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Business confidence returning but financial concerns continue - survey

Published: 25/08/2023

There’s been further improvement in the confidence businesses in the Highlands and Islands have in Scotland’s economic outlook and on the performance of individual enterprises. However, concerns over finances remain prominent.

Martin Johnson HIE director of strategy and regional economy
Martin Johnson, HIE's director of strategy and regional economy (Credit: Paul Campbell)

There’s been further improvement in the confidence businesses in the Highlands and Islands have in Scotland’s economic outlook and on the performance of individual enterprises. However, concerns over finances remain prominent.

This is according to the latest survey of Scotland’s rural businesses and social enterprises.

Commissioned by Highlands and Islands Enterprise (HIE) in partnership with South of Scotland Enterprise (SOSE), the survey was carried out by Ipsos in June. There were 1,014 responses received from enterprises across the region and in a wide range of sectors.

More than half (55%) said they were confident in Scotland’s economic outlook. This is up from 50% in the previous survey at the start of the year.

A third (33%) said they had performed well over the past six months, up from 29%, while those saying they had struggled had declined slightly from 26% to 24%.

Improved performance, however, did not always equate to more profits. While 34% of respondents reported an increase in turnover, only 17% said profits had grown and 37% said they had declined. Accommodation and food services were particularly impacted, with 43% reporting increased sales or turnover, while 61% reported decreased profit margins.

The survey took place against the continuing backdrop of economic challenges. The cost of living and energy crises, rising mortgage rates, and ongoing industrial action all contributed to reduced economic output during May, while labour market and skills challenges remained.

Almost all businesses (92%) who took part were concerned about at least one aspect of their finances, with high and increasing costs (reported by 82%) dominating. This was followed by having to charge higher prices (66%) and having lower or no profit margins (53%).

Cash reserves also appear to be depleted. Without additional funding, just under a third (31%) of businesses said they could only operate on their cash reserves for up to six months, a further nine per cent have no cash reserves. 

In response to the challenges, a high proportion (89%) were taking steps to improve their productivity and competitive position. Actions included introducing more efficient working practices (58%), adapting products/services (49%), adopting new technologies (47%), investing in premises or equipment (46%), and collaborating with other businesses (45%).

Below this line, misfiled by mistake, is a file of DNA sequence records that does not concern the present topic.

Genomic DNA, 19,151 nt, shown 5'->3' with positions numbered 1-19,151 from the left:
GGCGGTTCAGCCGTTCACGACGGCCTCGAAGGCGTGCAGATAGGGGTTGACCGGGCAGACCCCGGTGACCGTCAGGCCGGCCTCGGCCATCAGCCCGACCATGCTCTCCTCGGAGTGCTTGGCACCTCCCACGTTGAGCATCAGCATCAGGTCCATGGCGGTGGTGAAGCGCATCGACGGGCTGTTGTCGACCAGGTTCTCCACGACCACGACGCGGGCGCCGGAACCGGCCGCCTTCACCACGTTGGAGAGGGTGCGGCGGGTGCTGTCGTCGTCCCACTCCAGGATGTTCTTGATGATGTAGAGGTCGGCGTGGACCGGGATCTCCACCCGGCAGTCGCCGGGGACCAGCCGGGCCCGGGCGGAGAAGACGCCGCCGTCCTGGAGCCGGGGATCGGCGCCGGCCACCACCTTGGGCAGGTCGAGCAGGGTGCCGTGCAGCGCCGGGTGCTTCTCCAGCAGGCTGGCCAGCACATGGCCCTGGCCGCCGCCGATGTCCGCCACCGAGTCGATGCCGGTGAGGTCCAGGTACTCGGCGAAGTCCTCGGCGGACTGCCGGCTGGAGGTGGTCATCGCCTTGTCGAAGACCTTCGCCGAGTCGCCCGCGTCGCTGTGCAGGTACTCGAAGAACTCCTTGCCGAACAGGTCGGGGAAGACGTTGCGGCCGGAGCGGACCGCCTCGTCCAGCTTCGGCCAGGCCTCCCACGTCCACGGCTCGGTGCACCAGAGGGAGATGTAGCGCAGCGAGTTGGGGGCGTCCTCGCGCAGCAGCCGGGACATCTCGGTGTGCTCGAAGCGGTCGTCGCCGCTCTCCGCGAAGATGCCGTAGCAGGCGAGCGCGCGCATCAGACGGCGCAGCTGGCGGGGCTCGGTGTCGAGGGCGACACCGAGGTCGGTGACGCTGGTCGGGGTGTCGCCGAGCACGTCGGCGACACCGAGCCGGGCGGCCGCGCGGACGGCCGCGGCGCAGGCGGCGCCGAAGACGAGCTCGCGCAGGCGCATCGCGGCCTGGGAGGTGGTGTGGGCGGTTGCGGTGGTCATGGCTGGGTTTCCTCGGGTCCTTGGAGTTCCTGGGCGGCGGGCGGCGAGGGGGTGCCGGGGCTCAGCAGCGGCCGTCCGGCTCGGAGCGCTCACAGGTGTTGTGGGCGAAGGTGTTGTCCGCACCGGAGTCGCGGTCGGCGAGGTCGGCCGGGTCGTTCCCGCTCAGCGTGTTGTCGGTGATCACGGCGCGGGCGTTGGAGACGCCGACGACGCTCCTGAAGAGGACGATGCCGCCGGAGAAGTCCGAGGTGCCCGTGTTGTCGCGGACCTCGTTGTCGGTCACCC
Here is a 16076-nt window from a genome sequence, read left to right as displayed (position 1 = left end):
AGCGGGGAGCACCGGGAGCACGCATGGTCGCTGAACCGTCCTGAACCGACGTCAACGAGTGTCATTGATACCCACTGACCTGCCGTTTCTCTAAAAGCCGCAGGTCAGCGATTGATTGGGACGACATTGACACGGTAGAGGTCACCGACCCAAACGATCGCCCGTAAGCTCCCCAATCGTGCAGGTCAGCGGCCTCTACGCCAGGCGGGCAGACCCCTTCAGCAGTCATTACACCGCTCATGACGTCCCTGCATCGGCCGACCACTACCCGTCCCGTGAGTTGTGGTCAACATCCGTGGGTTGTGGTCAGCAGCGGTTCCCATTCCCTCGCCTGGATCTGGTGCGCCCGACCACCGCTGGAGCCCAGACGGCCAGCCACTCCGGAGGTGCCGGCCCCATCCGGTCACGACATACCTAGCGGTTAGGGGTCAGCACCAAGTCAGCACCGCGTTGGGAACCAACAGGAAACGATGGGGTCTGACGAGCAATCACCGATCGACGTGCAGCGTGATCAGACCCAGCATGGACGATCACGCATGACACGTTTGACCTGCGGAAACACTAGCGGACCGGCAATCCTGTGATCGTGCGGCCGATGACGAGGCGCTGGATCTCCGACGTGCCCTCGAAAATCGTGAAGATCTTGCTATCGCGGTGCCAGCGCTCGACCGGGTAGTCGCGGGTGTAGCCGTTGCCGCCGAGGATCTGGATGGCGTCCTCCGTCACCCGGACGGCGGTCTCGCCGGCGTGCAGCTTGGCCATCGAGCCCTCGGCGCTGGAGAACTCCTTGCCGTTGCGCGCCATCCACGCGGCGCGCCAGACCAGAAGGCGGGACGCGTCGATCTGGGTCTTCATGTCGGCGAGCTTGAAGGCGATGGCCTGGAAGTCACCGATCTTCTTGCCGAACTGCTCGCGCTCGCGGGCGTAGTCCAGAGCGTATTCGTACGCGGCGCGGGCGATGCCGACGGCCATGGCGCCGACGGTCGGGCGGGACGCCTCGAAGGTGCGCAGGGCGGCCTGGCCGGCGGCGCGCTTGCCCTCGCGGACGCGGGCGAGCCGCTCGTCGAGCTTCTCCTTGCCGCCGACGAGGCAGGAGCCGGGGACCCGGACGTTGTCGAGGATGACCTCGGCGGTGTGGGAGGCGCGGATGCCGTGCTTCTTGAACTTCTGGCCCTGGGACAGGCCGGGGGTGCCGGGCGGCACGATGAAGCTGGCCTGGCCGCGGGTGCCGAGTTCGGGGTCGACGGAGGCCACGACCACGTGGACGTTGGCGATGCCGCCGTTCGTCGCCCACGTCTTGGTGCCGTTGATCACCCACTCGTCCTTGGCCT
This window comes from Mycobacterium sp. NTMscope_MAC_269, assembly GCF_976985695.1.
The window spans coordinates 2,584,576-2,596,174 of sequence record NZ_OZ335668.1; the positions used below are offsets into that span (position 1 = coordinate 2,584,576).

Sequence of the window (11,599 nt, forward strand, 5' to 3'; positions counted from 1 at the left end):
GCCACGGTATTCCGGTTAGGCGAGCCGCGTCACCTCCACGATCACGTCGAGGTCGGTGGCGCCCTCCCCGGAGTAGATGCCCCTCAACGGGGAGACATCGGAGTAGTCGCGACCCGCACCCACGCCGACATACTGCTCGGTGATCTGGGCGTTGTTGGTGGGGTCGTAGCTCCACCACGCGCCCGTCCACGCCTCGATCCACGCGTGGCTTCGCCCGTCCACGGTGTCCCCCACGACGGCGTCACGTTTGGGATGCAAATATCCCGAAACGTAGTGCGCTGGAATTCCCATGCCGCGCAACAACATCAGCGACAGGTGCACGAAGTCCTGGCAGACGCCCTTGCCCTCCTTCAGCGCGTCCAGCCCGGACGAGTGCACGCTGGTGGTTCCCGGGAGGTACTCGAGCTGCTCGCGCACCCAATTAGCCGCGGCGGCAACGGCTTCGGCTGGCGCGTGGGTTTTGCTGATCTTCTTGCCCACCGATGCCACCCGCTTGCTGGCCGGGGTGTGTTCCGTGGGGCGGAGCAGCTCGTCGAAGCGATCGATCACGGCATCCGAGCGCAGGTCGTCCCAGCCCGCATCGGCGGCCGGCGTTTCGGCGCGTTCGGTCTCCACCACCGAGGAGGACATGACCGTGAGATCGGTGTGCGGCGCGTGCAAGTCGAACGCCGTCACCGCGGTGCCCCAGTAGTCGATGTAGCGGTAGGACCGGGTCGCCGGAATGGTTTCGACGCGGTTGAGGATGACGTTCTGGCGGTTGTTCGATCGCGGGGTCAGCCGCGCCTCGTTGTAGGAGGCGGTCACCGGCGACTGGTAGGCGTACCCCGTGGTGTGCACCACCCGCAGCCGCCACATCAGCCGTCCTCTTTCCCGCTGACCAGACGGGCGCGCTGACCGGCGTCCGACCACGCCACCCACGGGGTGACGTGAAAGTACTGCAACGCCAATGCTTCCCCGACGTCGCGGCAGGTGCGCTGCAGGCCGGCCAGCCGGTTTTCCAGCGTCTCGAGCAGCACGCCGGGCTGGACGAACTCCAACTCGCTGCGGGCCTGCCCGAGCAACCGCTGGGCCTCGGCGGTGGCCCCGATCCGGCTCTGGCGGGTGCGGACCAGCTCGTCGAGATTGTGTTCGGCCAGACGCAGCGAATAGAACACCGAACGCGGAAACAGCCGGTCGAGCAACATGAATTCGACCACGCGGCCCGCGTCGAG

Most employers (88%) were also supporting their employees, including taking actions related to fair work. These included providing training and development - both internal (66%) and external (41%); offering financial incentives such as increased wages (60%) and bonuses and other financial benefits (36%); and providing promotion/career progression opportunities (40%).

Other actions included offering flexible working (52%) as well as increased hours (24%), home or hybrid working (22%), changing the working week or core hours (20%), and making temporary contracts permanent (15%).

Looking ahead, nearly three quarters (71%) anticipated stability in their performance over the next six months. Almost a fifth (18%) expected their performance to improve, while nine per cent anticipated a decline.

This wave of the survey also sought to understand more about the potential role of technology such as automation and artificial intelligence (AI) in the business community’s response to economic challenges.

While many recognised this can help enhance productivity, support innovation, enable more efficient use of employees and save money, less than a third said they were using it. However, most (68%) of those using or planning to use automation felt it was important or essential to the future of their business.

Of those not using it, 90% said they were unlikely to do so in future. Barriers included cost of implementation, understanding of its application, access to advice support, and digital connectivity. Concerns were also raised about cybersecurity, data protection and ethical issues.

Martin Johnson, HIE’s director of strategy and regional economy, said:

“As always, we’re extremely grateful to all those who took part in the survey. From their feedback we’re getting a very helpful picture of how the pressures of recent years are changing the region’s economy and how individual enterprises are responding to this. It’s a very dynamic and adaptable economy, and this is a great strength when conditions are challenging.

“On the whole, businesses are innovating, applying flexibility to working practices and investing in their employees. Profit margins are certainly being squeezed, but it’s heartening that confidence in the economy and business performance are improving.”

Mr Johnson also encouraged more businesses to explore the use of technology. He added:

“Bringing new technologies into business operations can be very daunting. It’s a fast-moving picture with many different options available, and of course it costs money. But there is help available from a whole range of sources, including the enterprise agencies and services from the likes of the National Manufacturing Institute for Scotland, the Scottish Manufacturing Advisory Service and others. The Find Business Support web portal is a good place to start, and we encourage businesses to look into this because the business benefits of technology and automation can be substantial.”

The full Business Panel report is available on the HIE website.

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